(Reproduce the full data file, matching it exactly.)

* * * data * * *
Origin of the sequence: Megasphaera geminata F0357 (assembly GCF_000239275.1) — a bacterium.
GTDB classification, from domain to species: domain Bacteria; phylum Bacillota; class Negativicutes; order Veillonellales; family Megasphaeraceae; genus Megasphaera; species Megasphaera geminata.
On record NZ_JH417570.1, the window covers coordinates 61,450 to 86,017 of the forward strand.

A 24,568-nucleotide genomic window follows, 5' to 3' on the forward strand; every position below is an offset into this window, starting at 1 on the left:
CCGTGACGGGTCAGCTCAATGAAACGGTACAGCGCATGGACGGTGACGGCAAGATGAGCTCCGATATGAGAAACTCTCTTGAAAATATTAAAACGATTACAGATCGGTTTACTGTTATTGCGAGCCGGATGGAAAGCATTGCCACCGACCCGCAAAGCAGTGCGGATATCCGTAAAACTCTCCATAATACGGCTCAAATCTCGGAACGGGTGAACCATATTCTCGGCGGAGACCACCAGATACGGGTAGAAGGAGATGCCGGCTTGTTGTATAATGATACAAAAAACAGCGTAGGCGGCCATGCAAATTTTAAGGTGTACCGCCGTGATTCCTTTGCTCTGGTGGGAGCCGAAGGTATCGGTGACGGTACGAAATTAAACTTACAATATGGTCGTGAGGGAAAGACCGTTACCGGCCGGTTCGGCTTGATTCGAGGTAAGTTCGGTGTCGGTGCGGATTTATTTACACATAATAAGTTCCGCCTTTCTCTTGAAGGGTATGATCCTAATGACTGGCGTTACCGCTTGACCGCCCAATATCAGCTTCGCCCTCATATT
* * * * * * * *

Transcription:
Origin of the sequence: Megasphaera geminata F0357 (assembly GCF_000239275.1) — a bacterium.
GTDB classification, from domain to species: domain Bacteria; phylum Bacillota; class Negativicutes; order Veillonellales; family Megasphaeraceae; genus Megasphaera; species Megasphaera geminata.
On record NZ_JH417570.1, the window covers coordinates 61,450 to 86,017 of the forward strand.

A 24,568-nucleotide genomic window follows, 5' to 3' on the forward strand; every position below is an offset into this window, starting at 1 on the left:
CCGTGACGGGTCAGCTCAATGAAACGGTACAGCGCATGGACGGTGACGGCAAGATGAGCTCCGATATGAGAAACTCTCTTGAAAATATTAAAACGATTACAGATCGGTTTACTGTTATTGCGAGCCGGATGGAAAGCATTGCCACCGACCCGCAAAGCAGTGCGGATATCCGTAAAACTCTCCATAATACGGCTCAAATCTCGGAACGGGTGAACCATATTCTCGGCGGAGACCACCAGATACGGGTAGAAGGAGATGCCGGCTTGTTGTATAATGATACAAAAAACAGCGTAGGCGGCCATGCAAATTTTAAGGTGTACCGCCGTGATTCCTTTGCTCTGGTGGGAGCCGAAGGTATCGGTGACGGTACGAAATTAAACTTACAATATGGTCGTGAGGGAAAGACCGTTACCGGCCGGTTCGGCTTGATTCGAGGTAAGTTCGGTGTCGGTGCGGATTTATTTACACATAATAAGTTCCGCCTTTCTCTTGAAGGGTATGATCCTAATGACTGGCGTTACCGCTTGACCGCCCAATATCAGCTTCGCCCTCATATT